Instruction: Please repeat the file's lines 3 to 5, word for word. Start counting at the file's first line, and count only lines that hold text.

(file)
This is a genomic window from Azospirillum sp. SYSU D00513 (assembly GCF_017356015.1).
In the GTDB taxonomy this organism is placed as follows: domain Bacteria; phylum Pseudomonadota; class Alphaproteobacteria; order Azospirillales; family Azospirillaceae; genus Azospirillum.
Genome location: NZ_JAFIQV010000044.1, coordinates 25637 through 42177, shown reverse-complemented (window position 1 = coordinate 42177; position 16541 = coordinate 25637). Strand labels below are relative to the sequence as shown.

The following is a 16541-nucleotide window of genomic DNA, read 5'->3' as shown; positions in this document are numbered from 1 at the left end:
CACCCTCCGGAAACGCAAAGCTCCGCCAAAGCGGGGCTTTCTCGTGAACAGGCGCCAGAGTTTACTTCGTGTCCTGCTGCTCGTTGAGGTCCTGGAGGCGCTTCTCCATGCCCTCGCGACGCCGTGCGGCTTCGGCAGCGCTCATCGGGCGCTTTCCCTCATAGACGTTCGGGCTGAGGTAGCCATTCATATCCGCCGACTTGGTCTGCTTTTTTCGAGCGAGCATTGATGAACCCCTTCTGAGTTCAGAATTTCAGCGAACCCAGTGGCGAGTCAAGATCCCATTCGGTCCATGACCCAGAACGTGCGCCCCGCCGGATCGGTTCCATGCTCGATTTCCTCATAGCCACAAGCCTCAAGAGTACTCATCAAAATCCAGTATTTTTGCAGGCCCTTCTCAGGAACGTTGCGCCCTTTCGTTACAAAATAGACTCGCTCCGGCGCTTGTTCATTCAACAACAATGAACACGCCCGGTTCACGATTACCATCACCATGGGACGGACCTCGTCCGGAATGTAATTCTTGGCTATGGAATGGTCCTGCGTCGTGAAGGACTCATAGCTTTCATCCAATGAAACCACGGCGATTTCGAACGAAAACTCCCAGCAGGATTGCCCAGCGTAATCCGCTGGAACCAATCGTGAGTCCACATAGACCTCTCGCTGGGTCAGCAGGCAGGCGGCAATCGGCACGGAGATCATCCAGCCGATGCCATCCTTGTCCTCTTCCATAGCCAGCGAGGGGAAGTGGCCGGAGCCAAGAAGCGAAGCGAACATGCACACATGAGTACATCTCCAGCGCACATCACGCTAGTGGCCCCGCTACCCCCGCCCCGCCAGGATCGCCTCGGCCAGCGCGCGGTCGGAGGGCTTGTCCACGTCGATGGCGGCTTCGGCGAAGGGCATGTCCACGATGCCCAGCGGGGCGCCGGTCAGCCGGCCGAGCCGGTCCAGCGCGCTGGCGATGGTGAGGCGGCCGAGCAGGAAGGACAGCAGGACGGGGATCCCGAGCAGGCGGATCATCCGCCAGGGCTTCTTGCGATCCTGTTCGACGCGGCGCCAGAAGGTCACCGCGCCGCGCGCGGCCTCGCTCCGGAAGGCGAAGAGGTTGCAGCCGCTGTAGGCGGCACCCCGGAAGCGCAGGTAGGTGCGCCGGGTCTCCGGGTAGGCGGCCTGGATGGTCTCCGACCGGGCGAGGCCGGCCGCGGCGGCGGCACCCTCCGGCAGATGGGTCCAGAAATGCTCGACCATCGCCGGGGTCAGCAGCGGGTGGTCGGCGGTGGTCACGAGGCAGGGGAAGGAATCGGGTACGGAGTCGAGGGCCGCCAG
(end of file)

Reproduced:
Genome location: NZ_JAFIQV010000044.1, coordinates 25637 through 42177, shown reverse-complemented (window position 1 = coordinate 42177; position 16541 = coordinate 25637). Strand labels below are relative to the sequence as shown.

The following is a 16541-nucleotide window of genomic DNA, read 5'->3' as shown; positions in this document are numbered from 1 at the left end:
CACCCTCCGGAAACGCAAAGCTCCGCCAAAGCGGGGCTTTCTCGTGAACAGGCGCCAGAGTTTACTTCGTGTCCTGCTGCTCGTTGAGGTCCTGGAGGCGCTTCTCCATGCCCTCGCGACGCCGTGCGGCTTCGGCAGCGCTCATCGGGCGCTTTCCCTCATAGACGTTCGGGCTGAGGTAGCCATTCATATCCGCCGACTTGGTCTGCTTTTTTCGAGCGAGCATTGATGAACCCCTTCTGAGTTCAGAATTTCAGCGAACCCAGTGGCGAGTCAAGATCCCATTCGGTCCATGACCCAGAACGTGCGCCCCGCCGGATCGGTTCCATGCTCGATTTCCTCATAGCCACAAGCCTCAAGAGTACTCATCAAAATCCAGTATTTTTGCAGGCCCTTCTCAGGAACGTTGCGCCCTTTCGTTACAAAATAGACTCGCTCCGGCGCTTGTTCATTCAACAACAATGAACACGCCCGGTTCACGATTACCATCACCATGGGACGGACCTCGTCCGGAATGTAATTCTTGGCTATGGAATGGTCCTGCGTCGTGAAGGACTCATAGCTTTCATCCAATGAAACCACGGCGATTTCGAACGAAAACTCCCAGCAGGATTGCCCAGCGTAATCCGCTGGAACCAATCGTGAGTCCACATAGACCTCTCGCTGGGTCAGCAGGCAGGCGGCAATCGGCACGGAGATCATCCAGCCGATGCCATCCTTGTCCTCTTCCATAGCCAGCGAGGGGAAGTGGCCGGAGCCAAGAAGCGAAGCGAACATGCACACATGAGTACATCTCCAGCGCACATCACGCTAGTGGCCCCGCTACCCCCGCCCCGCCAGGATCGCCTCGGCCAGCGCGCGGTCGGAGGGCTTGTCCACGTCGATGGCGGCTTCGGCGAAGGGCATGTCCACGATGCCCAGCGGGGCGCCGGTCAGCCGGCCGAGCCGGTCCAGCGCGCTGGCGATGGTGAGGCGGCCGAGCAGGAAGGACAGCAGGACGGGGATCCCGAGCAGGCGGATCATCCGCCAGGGCTTCTTGCGATCCTGTTCGACGCGGCGCCAGAAGGTCACCGCGCCGCGCGCGGCCTCGCTCCGGAAGGCGAAGAGGTTGCAGCCGCTGTAGGCGGCACCCCGGAAGCGCAGGTAGGTGCGCCGGGTCTCCGGGTAGGCGGCCTGGATGGTCTCCGACCGGGCGAGGCCGGCCGCGGCGGCGGCACCCTCCGGCAGATGGGTCCAGAAATGCTCGACCATCGCCGGGGTCAGCAGCGGGTGGTCGGCGGTGGTCACGAGGCAGGGGAAGGAATCGGGTACGGAGTCGAGGGCCGCCAG